Compromising Positions

A sex ed blog with more

Sexual Ethics: Sex Work

Featured image photo credit goes to feministing.com.

I am taking a course on Sexual Ethics, and I think it may be helpful for me to regularly post about what we are reading and discussing in class.  The professor has asked that we suspend our biases or, that we try to be objective when reading and discussing. It is important for us to be able to critically look at various viewpoints as we go through the course. This semester we will be looking at topics such as prostitution, pornography, intergenerational relationships, nonmonogamy, and many more. Moreover, we will look at these issues from cross-cultural and historical perspectives, with research and examples from different parts of the world and various time periods.

Upon reading the syllabus, I thought I had an idea of where I stood on each of the topics we will be covering. Heads up: I am pro-sex work and think that the most recent Canadian law is not at all reasonable; more on that in an upcoming post. But then I started reading the first article about this week’s topic, ‘Prostitution and Sex Work,’ and I was both surprised and confused upon realizing the value in understanding how others have come to conclusions that I do not agree with.

That being said, “Should Feminists Oppose Prostitution” seemed to be following one track, but then concluded differently. This author contends that sex work itself is not the problem, but rather various systems within Western society (read: patriarchy) perpetuate negative stigma and issues surrounding prostitution, therefore feminists cannot support it. Perhaps through class discussion I will gain a greater understanding as to how she reached her conclusion, because to me it seems as though it came from out of the blue.

When reading the article, “Should Feminists Oppose Prostitution?” the author cites Andrea Dworkin at one point and it caused an audible ‘WHOA.’ As in, ‘I hadn’t thought of it that way! Brilliant! Mind blown!’ I wonder if I’m becoming jaded, because I find that it happens more and more infrequently. The terms that we use, and the way that penis-in-vagina intercourse is described, are very telling and linked with both “physical assault and imperialist domination”: “The thrusting is persistent invasion. She is opened up, split down the center. She is occupied.” I had not considered ‘imperialist domination’ in regards to intercourse. Is it important? I never think about imperialist domination …. Should I? Or maybe I do think about it but in different terms. Is it another way of saying colonialism? Showing my ignorance here: If it is about colonialism, does it make sense if everyone is the same race or culture? This took a turn! Hello, tangent. Intersectionality is so cool. Important discussion, for sure, but in regards to this class and sex work? Those that I immediately think of include class, race, and ability. There is absolutely a hierarchy within sex work, and even within prostitution alone, due to each of these intersections. I suppose race links to colonialism, which is connected to imperialist domination. I will write another blog post about what I have learned about these hierarchies within the realm of sex work. It’s really interesting stuff.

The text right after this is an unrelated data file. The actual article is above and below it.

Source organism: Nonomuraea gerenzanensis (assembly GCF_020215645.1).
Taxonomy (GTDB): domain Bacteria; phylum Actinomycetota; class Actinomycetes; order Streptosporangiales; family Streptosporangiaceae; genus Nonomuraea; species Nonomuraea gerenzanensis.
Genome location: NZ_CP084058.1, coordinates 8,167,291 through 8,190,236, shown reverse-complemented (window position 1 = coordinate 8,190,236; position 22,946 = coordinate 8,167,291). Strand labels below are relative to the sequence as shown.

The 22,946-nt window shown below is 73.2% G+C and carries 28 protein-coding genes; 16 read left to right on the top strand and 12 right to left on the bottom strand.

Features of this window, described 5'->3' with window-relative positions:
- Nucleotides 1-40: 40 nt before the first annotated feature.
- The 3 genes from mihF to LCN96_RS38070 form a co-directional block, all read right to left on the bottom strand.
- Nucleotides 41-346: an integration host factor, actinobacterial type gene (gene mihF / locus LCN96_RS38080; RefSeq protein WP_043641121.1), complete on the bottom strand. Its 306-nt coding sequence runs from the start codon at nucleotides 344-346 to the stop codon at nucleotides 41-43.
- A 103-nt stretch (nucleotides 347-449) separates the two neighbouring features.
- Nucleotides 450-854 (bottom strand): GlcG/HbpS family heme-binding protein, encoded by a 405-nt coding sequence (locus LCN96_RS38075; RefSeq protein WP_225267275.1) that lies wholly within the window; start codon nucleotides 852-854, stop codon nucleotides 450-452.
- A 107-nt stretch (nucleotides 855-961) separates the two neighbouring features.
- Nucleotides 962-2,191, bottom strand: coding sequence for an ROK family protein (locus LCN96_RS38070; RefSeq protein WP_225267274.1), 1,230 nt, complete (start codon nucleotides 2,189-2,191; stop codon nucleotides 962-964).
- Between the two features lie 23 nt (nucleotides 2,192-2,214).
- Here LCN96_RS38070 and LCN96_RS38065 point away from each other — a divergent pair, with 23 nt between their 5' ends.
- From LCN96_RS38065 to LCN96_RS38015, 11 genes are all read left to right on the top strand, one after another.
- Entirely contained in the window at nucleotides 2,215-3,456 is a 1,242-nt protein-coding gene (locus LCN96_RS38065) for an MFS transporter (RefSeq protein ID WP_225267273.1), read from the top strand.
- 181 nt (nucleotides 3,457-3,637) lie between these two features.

I do often think about the terms that we use while having sex, about sex, and in regards to sex. In my experience of English, intercourse is all about the vagina being ‘taken’, ‘penetrated’, ‘had’, ‘fucked’, ‘banged’, ‘screwed’, etc. by the penis, fingers or phallic toy. The vagina is the recipient, and the non-vagina is taking a dominant and active action. “Should Feminists Oppose Prostitution?” demonstrates how, according to Ann Garry, in North American culture we equate sex “with harm that men do to women, and because we think of the female role in sex as that of harmed object, we can see that to treat a woman as a sex object is automatically to treat her as less than fully human.” I hate reading that, writing it, hearing it. It hurts me. I must be living some kind of cognitive dissonance: I know that it is true, but I refuse to acknowledge it in my own life because it is too difficult and confusing. Why must it be true? How can it be true? I certainly do not view myself as a harmed object, but I use terms about the act of intercourse and even during sexual acts that would lead to the same conclusion. I suppose I am thus perpetuating rape culture without realizing it. Whoa.

Is it okay for me to want to be banged? Screwed? Can I be a feminist (someone who believes in gender equality) and a slut (someone who has sex with who they want, when they want, and how they want)? I mean, I want to say yes. But can I say yes while being a harmed object, while being treated as less than fully human? Am I a harmed object if I don’t think that I am a harmed object? This is where ethics comes in, and why we have debates about grey areas such as harm.

It’s ridiculous to me that one paragraph of this 12 page article could cause such a rambling. It’s not even explicitly about sex work, simply about intercourse and terminology! Yowza. I think this course is going to be eye opening and jarring for me. I think that I am going to be exposed to all kinds of new ways of looking at topics that I would initially view as clear-cut. Goodness knows I have strong opinions; I guess I better get ready to have them shaken up.

 

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One comment on “Sexual Ethics: Sex Work

  1. Ms. Fet
    September 23, 2016

    very interested in those topics in your Sexual Ethics course. I’m fascinated by every aspect of sex.

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This entry was posted on September 23, 2016 by in Sex Education, Sexuality and tagged , , , , , , , , , , , .
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